Drei Stücke (Three Character Pieces) for Cello & Piano, Op.14
Percy Sherwood (1866-1939) was born in Dresden of an English father, a lecturer in English at Dresden University, and a German mother, who was a professional singer. He was raised in Germany and attended the Dresden Conservatory where he studied composition with Felix Draeseke among others. After graduating, he pursued a career as a pianist and composer, eventually becoming a professor at the Dresden Conservatory. He enjoyed a considerable reputation in Germany and on the Continent and his works were often performed and held in high regard. By chance, he was visiting relatives and friends in England when the First World War broke out. Unable to return to Germany, he spent the war years in England and then chose to remain there the rest of his life. He wrote in virtually every genre. Among his many students was the talented Croatian composer, Dora Pejačevič.
It is not known when exactly Sherwood’s Drei Stücke or Three Character Pieces for Violoncello and Piano were composed. They were originally published separately in 1908. They are presented together here for the first time. The so-called character piece or set set of such pieces had, by the time Sherwood penned his, a long and distinguished history. Schumann is thought to have been the founder of the genre. Each pieces was intended to musically convey a mood or a tonal picture of some sort. The first piece is entitled Legende, a term usually meant to convey a folk tale of some sort. Here the music calm and reflective except for an agitated and passionate middle section. The brief and elegant second piece, Intermezzo, is clearly meant to be a breather between the opening work and the breathtaking finale, Saltarello. The music unrelentlessly races ahead with tremendous forward motion to its exciting conclusion.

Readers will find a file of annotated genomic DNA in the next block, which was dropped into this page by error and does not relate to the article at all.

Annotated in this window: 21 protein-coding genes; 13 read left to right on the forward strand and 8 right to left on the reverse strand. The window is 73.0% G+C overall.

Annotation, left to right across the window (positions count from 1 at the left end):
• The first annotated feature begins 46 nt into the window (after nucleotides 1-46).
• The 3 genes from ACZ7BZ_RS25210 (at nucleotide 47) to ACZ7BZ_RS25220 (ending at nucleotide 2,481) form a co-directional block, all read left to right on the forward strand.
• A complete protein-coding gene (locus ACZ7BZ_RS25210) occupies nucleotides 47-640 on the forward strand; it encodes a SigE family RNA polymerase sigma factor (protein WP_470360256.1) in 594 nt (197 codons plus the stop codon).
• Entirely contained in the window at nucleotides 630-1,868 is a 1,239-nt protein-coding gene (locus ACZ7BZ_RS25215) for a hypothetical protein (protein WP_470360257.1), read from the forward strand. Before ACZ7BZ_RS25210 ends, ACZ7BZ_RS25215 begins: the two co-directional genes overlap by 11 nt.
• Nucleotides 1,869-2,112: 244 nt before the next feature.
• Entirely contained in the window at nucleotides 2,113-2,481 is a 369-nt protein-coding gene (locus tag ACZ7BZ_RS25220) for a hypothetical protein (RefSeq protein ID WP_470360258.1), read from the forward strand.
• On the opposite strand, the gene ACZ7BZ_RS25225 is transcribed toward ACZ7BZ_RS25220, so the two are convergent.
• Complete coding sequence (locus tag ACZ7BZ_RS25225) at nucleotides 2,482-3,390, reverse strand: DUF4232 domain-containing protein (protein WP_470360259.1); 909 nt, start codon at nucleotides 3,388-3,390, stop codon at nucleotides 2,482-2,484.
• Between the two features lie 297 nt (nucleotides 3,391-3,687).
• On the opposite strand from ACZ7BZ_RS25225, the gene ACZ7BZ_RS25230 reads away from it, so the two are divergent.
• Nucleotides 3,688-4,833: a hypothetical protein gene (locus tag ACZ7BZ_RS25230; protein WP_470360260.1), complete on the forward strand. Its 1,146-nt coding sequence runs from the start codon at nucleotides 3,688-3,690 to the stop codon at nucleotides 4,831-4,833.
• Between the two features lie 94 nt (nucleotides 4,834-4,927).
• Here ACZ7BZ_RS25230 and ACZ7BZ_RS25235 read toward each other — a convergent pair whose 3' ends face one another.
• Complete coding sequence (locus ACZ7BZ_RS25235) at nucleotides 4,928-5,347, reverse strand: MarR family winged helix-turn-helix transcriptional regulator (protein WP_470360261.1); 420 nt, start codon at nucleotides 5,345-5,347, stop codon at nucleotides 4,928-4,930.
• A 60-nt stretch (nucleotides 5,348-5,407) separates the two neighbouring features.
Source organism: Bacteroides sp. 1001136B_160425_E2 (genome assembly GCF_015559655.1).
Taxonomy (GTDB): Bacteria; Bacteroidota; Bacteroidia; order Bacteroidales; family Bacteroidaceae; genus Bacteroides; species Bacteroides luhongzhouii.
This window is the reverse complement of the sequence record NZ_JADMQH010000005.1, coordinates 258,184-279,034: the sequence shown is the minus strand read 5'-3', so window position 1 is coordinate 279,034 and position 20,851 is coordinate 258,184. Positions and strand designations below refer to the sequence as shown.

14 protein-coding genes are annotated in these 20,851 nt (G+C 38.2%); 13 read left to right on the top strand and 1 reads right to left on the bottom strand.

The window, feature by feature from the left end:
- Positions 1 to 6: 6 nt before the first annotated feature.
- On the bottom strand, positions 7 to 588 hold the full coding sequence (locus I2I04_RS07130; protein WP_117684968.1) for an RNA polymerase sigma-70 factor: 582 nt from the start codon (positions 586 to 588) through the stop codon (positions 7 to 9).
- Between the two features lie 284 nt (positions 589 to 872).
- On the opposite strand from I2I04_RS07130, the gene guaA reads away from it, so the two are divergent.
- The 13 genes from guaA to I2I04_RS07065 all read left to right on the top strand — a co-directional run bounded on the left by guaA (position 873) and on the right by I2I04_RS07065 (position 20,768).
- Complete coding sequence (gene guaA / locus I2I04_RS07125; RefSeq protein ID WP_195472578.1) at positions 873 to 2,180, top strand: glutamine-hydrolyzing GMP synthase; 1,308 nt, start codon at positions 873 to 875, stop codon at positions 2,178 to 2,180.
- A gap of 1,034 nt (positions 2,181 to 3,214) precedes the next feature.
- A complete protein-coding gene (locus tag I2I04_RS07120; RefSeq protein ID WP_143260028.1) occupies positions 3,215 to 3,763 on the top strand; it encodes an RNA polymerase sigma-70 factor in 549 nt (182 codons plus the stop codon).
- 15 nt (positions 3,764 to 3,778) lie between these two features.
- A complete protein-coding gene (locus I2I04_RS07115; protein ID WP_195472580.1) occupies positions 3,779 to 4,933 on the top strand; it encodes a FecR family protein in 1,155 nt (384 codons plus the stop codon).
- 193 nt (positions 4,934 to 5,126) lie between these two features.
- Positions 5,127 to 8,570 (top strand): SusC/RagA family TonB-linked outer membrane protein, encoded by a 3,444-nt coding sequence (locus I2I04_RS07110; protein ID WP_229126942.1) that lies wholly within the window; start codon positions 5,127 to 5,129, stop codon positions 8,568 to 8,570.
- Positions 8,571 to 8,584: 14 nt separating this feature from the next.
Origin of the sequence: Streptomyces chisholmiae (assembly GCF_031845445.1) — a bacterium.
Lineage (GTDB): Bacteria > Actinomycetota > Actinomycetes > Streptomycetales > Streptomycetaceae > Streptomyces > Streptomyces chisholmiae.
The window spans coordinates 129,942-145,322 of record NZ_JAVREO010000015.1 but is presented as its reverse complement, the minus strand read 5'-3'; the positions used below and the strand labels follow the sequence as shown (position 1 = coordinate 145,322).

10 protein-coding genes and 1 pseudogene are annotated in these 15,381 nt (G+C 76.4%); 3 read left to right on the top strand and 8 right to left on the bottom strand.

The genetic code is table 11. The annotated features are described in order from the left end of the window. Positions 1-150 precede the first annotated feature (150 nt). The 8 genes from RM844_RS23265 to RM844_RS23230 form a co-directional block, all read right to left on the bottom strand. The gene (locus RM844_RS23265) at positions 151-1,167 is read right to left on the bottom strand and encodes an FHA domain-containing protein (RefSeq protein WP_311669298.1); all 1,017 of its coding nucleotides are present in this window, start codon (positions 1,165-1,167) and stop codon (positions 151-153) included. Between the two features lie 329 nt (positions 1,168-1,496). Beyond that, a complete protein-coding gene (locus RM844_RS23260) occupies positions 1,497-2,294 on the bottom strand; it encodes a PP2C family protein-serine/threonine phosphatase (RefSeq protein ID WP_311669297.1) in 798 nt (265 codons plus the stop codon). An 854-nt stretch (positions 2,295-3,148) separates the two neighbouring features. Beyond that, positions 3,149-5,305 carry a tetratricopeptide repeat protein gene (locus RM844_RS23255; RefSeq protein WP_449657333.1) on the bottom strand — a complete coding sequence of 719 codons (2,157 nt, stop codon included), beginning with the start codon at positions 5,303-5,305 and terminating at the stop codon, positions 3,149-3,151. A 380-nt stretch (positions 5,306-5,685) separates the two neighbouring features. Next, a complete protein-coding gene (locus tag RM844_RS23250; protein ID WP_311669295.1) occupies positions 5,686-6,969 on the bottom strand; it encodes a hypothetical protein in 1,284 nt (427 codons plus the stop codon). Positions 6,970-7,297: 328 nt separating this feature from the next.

We wish to thank Martin Eastick and Joseph Spooner for making the parts available to us. The work was recorded by Cellist Joseph Spooner and Pianist David Owen Norris on Toccata CD 0145. Performed together, these three pieces make an excellent recital selection, while any one of them would make a fine encore. Out of print for many years, we are pleased to make it available once again